Bridging Hearts and Minds

jylani ma’at brown is a graduate of the Mindful Schools Year-Long Certification program, and a veteran educator with years of experience working within public, private, and independent schools. She currently works with the Mind Life Project in Richmond, CA.

Attending a conference can be a tricky task. You look over the roster hoping to find at least one or two topics that really speak to you; but the Bridging Hearts and Minds of Youth conference offered so many interesting sessions, it was like a mindfulness buffet of delicious desserts! While I didn’t have a chance to try everything on the menu, I was very satisfied with the rich array of workshops I attended. Here are some highlights:

Mindfulness for High-Risk Adolescents
Having worked with at-risk youth in Brooklyn, Baltimore, Oakland and Richmond, CA., one of the highlights of the conference for me was Dr. Sam Himelstein’s session on “Mindfulness-Based Interventions for High-Risk Adolescents.”

Sam, or Sammy as he is affectionately called, is a masterful presenter of how relational mindfulness practices can change lives. In his youth, Sam was incarcerated at the same facility where he now works as a licensed psychologist. He shared how he uses his past as both a motivational tool and an entryway into the hearts and minds of everyone at the prison, from administrators to youth themselves.

Out of his breadth of life experience and professional education, Sam highlighted one thing as a primary strategy for working with at-risk youth: connection. Creating authentic connection is the foundation to a meaningful relationship, and the best way to reach youth who have the odds stacked against them. If we can give youth in high-risk environments an experience of knowing their own value and tools for accessing self-compassion, we offer them the possibility of seeing what life has to offer beyond the walls of their present circumstances.

Mindful Self-Compassion
Dr. Kristin Neff offered a keynote address entitled, “How Compassion Can Help Youth to Strive.” While in Baltimore, I had participated in her 6-week Mindful Self-Compassion course for adults, so I was particularly interested to see how she shared this practice with young people.

Dr. Neff shared that much of what our young people are experiencing is a hardened stance toward themselves that then radiates out toward the world. Their ability to apply self-compassion is often absent and is not supported by peers, family or community. Mindfulness is a tool that can help them connect with their feelings in healthier ways; this gives rise to richer experiences and more instances of positive self-reflection and behaviors.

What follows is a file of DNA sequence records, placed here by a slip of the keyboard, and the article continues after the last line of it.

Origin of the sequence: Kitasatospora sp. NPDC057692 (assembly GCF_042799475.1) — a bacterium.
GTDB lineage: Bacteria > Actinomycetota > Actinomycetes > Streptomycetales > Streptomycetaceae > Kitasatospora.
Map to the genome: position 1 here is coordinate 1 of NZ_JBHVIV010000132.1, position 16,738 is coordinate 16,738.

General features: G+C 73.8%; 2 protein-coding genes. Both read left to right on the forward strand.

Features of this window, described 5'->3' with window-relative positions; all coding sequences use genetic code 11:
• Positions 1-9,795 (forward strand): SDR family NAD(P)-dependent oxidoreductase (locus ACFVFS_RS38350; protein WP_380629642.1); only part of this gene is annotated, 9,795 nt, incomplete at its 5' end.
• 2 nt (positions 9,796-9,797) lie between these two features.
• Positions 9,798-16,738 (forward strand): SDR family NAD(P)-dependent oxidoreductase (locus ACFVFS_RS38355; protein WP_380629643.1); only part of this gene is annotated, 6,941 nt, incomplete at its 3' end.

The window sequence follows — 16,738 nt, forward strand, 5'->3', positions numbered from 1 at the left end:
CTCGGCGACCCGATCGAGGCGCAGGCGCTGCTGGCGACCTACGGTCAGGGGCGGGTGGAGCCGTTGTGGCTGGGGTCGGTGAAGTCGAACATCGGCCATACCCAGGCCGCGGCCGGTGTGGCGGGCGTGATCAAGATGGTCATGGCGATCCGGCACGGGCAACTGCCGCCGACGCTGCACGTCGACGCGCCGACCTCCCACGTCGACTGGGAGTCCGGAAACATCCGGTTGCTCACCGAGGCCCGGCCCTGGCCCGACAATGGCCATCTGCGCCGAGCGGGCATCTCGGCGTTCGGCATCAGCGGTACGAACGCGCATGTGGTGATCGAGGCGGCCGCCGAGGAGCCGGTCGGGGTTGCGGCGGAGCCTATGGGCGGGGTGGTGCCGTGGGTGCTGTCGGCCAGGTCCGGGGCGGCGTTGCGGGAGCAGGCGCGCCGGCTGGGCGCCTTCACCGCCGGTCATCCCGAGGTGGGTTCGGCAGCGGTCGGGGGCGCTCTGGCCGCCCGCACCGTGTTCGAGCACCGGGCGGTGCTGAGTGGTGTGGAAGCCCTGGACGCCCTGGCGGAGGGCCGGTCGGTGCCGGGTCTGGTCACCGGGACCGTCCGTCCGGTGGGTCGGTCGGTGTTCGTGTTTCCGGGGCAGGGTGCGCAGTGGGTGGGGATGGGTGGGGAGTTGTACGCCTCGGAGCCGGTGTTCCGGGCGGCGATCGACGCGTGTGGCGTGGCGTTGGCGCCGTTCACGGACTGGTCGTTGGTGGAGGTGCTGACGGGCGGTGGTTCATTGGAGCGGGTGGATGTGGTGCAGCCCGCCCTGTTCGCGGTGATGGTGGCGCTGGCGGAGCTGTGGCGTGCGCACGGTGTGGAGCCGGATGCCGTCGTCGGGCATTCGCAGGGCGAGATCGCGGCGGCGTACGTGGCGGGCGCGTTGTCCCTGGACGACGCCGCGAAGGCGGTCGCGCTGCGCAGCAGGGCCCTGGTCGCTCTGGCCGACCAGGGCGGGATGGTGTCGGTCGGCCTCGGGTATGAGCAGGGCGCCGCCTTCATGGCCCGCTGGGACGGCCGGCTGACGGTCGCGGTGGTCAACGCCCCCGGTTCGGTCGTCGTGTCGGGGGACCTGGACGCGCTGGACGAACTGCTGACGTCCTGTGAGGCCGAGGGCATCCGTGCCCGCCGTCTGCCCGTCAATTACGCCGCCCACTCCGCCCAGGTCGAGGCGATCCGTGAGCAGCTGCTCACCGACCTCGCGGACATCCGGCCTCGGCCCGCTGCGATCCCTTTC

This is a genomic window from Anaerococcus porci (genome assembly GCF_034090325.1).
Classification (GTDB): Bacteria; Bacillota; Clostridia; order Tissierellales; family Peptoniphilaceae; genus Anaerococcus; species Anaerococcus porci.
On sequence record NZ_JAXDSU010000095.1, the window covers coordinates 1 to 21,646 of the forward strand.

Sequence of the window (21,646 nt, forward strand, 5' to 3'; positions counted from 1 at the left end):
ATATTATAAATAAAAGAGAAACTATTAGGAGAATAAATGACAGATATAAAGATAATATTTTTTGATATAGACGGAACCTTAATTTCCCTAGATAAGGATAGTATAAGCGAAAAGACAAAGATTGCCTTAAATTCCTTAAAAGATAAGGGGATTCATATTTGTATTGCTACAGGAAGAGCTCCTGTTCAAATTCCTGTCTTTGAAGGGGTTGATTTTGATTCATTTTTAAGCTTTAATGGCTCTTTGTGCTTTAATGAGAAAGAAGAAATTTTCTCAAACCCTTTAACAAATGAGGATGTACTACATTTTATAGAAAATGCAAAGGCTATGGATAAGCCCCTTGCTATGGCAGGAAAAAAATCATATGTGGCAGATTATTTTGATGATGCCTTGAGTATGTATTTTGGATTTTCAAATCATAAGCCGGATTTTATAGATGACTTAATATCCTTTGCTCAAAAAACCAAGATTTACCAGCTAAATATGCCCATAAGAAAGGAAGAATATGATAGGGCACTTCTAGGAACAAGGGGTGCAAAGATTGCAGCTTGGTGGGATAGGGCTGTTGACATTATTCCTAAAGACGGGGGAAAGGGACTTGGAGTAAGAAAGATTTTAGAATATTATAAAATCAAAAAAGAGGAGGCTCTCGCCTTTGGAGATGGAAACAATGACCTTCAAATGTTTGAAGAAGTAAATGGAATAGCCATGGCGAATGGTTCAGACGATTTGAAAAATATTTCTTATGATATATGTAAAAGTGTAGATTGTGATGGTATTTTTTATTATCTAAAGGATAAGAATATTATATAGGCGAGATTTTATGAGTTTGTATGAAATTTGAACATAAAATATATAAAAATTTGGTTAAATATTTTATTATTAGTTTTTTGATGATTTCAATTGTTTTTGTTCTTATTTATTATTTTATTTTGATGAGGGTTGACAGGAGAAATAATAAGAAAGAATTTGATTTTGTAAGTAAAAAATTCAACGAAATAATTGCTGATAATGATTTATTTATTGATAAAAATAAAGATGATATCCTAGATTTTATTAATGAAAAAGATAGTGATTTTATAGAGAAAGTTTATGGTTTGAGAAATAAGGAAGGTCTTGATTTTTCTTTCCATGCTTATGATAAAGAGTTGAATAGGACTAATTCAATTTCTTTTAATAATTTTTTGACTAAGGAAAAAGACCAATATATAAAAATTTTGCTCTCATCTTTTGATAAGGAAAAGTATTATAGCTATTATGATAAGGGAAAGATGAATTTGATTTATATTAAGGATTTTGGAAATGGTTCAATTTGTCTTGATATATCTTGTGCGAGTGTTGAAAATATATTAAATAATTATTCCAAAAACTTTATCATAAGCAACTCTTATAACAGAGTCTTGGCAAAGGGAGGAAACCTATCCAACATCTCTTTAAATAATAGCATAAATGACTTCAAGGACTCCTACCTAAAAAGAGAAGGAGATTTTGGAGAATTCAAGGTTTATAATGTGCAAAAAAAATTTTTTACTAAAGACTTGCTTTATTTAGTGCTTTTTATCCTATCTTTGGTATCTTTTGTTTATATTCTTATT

Mindful Schools Presentations and Reunion Dinner
Mindful Schools educator J.G. Larochette’s session, “When Mindfulness in Education and Social Justice Converge: The Mindful Life Way” provided a wonderful glimpse of how educators can connect with high-risk communities. He shared strategies for partnering with communities to use education as a platform to promote social justice.

Three other educators from Mindful Schools, Argos Gonzalez, Christine de Guzman, and Betsy Hanger, presented a powerful workshop that touched on some sensitive topics often overlooked in the broader mindfulness world. “Honoring Diversity: Taking Our Seat, Opening Our Hearts, Taking a Stand” was by far the most experiential of the sessions I attended. From the presenters’ personal stories, to interactive activities and a video about privilege, I left with a lot of potent experiences to reflect upon.

Graduates from the Year-Long Certification Program, the Mindful Educator Series, staff and community members affiliated with Mindful Schools all gathered for the Mindful Schools Reunion Dinner. The evening was the perfect venue for everyone to connect in a relaxed environment. It offered an opportunity to reconnect with friends and colleagues and to continue building our network and deepening our relationships.

In the three full days at the conference, there was lots of learning, laughs and connections. I feel good about what I’ve taken away, and I look forward to seeing more of how people are building the bridges that connect our hearts and minds to the children and the communities that are raising them.

jylani ma’at brown is a Certified Instructor who graduated from our Year-Long Certification Program in 2015. For more information about jylani, check out her page on our Certified Instructor Directory.


Founded in 2007, Mindful Schools trains educators to integrate mindfulness into their work with children. Educators trained by Mindful Schools have impacted over 750,000 students worldwide. You can learn more about our online course offerings, Mindfulness Fundamentals and Mindful Educator Essentials amindfulschools.org.